Global Health Programs

The Center for Global Health began as the Global Health Programs Office (GHP) at PennMed, and was launched by the School of Medicine in 2004 in response to requests from Penn's medical students who had formed a global health interest group. Since its initiation, the Center has grown in a stepwise fashion, with the participation of programs and faculty from many departments. For convenience, global health activities may be divided into three major rubrics: (i) Education and Training; (ii) Research; (iii) Service and Clinical Programs.

CGH coordinates global activities of the Perelman School of Medicine at the University of Pennsylvania, and supports the international aspects of our research, educational, and service programs. Our activities include: (i) placement of Penn medical students in international rotations, and hosting of international medical students at Penn; (ii) facilitation of international research initiatives and sponsored programs undertaken by faculty of the School of Medicine; (iii) coordination of global activities with other schools of the University, and the Office of the Provost; (iv) provision of information for faculty, students, and administration; and (vi) representation of the School of Medicine in interactions with international institutions.




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Now showing 1 - 4 of 4
  • Publication
    Eradication of Poliovirus: Fighting Fire With Fire
    (2011-04-01) Nathanson, Neal
  • Publication
    From Emergence to Eradication: The Epidemiology of Poliomyelitis Deconstructed
    (2010-10-25) Nathanson, Neal
    Poliomyelitis has appeared in epidemic form, become endemic on a global scale, and been reduced to nearelimination, all within the span of documented medical history. Epidemics of the disease appeared in the late 19th century in many European countries and North America, following which polio became a global disease with annual epidemics. During the period of its epidemicity, 1900–1950, the age distribution of poliomyelitis cases increased gradually. Beginning in 1955, the creation of poliovirus vaccines led to a stepwise reduction in poliomyelitis, culminating in the unpredicted elimination of wild polioviruses in the United States by 1972. Global expansion of polio immunization resulted in a reduction of paralytic disease from an estimated annual prevaccine level of at least 600,000 cases to fewer than 1,000 cases in 2000. Indigenous wild type 2 poliovirus was eradicated in 1999, but unbroken localized circulation of poliovirus types 1 and 3 continues in 4 countries in Asia and Africa. Current challenges to the final eradication of paralytic poliomyelitis include the continued transmission of wild polioviruses in endemic reservoirs, reinfection of polio-free areas, outbreaks due to circulating vaccine-derived polioviruses, and persistent excretion of vaccine-derived poliovirus by a few vaccinees with B-cell immunodeficiencies. Beyond the current efforts to eradicate the last remaining wild polioviruses, global eradication efforts must safely navigate through an unprecedented series of endgame challenges to assure the permanent cessation of all human poliovirus infections.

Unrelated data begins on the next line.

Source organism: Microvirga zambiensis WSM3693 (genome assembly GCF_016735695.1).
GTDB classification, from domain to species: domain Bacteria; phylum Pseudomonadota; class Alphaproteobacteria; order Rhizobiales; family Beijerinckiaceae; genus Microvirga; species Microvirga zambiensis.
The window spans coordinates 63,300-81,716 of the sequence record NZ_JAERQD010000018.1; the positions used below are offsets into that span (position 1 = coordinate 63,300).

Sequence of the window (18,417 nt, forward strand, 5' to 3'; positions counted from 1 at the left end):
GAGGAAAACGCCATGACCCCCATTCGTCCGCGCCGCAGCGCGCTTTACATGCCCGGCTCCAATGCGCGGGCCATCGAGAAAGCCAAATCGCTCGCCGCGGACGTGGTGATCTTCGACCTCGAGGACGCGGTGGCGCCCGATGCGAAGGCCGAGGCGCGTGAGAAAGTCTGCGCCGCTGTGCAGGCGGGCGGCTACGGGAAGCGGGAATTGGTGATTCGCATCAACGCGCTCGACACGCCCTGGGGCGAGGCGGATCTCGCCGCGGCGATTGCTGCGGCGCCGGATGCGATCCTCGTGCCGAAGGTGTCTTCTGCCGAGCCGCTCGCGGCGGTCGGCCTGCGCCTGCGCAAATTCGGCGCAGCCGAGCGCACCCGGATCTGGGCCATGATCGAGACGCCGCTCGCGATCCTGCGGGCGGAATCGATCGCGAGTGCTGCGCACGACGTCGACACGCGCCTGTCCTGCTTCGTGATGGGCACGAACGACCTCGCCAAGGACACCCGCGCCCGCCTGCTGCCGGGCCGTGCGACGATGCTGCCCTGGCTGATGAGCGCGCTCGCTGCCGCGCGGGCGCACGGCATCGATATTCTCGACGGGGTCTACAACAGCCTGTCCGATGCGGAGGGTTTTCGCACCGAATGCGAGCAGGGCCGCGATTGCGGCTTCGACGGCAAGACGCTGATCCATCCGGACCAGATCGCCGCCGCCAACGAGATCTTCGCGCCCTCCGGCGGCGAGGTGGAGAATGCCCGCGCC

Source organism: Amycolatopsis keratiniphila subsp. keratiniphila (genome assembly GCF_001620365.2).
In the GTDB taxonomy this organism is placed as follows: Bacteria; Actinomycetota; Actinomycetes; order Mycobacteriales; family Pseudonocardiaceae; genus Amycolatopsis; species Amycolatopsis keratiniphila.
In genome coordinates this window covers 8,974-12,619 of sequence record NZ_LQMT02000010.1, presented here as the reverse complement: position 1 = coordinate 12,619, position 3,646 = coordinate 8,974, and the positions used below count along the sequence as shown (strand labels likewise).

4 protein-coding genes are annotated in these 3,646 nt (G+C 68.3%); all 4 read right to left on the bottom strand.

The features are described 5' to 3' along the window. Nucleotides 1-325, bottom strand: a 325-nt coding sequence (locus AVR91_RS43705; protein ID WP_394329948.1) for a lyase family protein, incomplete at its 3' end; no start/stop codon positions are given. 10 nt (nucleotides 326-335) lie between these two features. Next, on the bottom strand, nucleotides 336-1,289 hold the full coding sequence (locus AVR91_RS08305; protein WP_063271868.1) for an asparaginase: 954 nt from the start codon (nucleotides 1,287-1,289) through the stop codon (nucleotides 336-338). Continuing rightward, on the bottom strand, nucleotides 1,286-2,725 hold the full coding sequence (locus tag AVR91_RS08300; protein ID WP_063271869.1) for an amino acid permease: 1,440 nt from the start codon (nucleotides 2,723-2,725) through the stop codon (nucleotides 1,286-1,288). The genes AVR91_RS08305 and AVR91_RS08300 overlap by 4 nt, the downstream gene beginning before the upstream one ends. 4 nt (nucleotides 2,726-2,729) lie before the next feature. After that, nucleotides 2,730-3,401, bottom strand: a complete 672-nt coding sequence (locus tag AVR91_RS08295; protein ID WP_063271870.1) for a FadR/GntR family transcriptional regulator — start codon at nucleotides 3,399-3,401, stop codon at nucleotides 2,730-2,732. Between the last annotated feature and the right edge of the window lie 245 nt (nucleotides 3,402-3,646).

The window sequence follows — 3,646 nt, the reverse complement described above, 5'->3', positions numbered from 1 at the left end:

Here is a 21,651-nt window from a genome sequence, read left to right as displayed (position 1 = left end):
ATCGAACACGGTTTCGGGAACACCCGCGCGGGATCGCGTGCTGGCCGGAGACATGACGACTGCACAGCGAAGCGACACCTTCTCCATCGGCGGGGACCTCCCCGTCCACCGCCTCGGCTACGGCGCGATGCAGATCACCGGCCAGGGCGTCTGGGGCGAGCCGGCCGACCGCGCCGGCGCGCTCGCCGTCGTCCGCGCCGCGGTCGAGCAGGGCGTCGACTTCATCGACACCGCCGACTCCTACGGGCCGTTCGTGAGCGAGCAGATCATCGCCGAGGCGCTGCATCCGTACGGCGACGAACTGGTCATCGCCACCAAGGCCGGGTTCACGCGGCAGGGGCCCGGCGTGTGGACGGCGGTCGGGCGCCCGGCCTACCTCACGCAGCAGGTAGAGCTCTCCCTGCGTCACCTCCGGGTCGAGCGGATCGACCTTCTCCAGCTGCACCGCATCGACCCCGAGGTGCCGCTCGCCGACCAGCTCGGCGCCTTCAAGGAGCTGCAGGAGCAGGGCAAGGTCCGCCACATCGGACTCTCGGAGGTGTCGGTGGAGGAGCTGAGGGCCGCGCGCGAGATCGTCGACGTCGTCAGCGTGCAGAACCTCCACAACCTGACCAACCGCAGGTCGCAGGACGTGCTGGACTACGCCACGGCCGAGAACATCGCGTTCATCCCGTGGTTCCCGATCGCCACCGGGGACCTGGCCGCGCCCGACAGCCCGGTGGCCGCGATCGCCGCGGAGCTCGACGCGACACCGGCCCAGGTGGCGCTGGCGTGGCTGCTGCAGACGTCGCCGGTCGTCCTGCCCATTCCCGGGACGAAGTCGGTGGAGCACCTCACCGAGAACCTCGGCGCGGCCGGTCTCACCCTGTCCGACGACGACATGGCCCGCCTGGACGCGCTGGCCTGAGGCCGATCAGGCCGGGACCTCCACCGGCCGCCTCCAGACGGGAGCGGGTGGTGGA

• Publication
    A Comparison of Five Introductory Textbooks in Global Health
    (2011-03-01) Nathanson, Neal; Hall, Thomas
    A Review of: Essentials of global health, by R. Skolnik, Sudbury, Jones and Bartlett Publishers, 2008, 322 pp., including index and supplementary materials, US$57 (paperback), ISBN 13: 978-0-7637-3421-3; ISBN 10: 0-7637-3421-7 Understanding global health, edited by W.H. Markle, M. Fisher and R. Smego, Columbus, McGraw Hill, 2007, 361 pp., including index and supplemental materials, US$35 (paperback), ISBN 13: 978-0-07-148784-9; ISBN 10: 0-07-148784-0 Global health, an introductory textbook, by A. Lindstrand, S. Bergstrom, H. Rosling, B. Rubenson, B. Stenson and T. Tylleskar, Denmark, Studentlitteratur, 2006, 310 pp., including index and supplemental materials, US$35 (paperback), ISBN 978-91-44- 02198-0 An introduction to international health, by M. Seear, Toronto, Canadian Scholars Press, 2007, 352 pp., including index and supplemental materials, US$49 (paperback), ISBN 978-1-55130-327-7 Introduction to global health, by K.H. Jacobsen, Sudbury, Jones and Bartlett Publishers, 2008, 366 pp., including index and supplemental materials, US$43 (paperback), ISBN 13: 978-0-7637-5159-3; ISBN 10: 0-7637-5159-6
  • Publication
    The Afya Bora Consortium: An Africa-US Partnership to Train Leaders in Global Health
    (2011-06-01) Farquhar, Carey; Nathanson, Neal
    The Afya Bora Consortium is a partnership of 8 academic health institutions, 4 in Africa and 4 in the United States. The Consortium is developing a Global Health Leadership Fellowship for medical, nursing, and public health professionals, largely drawn from the 4 African partner countries. The fellowship provides trainees with practical skills to prepare them for future positions leading the design, implementation, and evaluation of large, high-impact programs in governmental agencies, nongovernmental organizations, and academic health institutions in their own countries. This article describes a Pilot of the proposed program.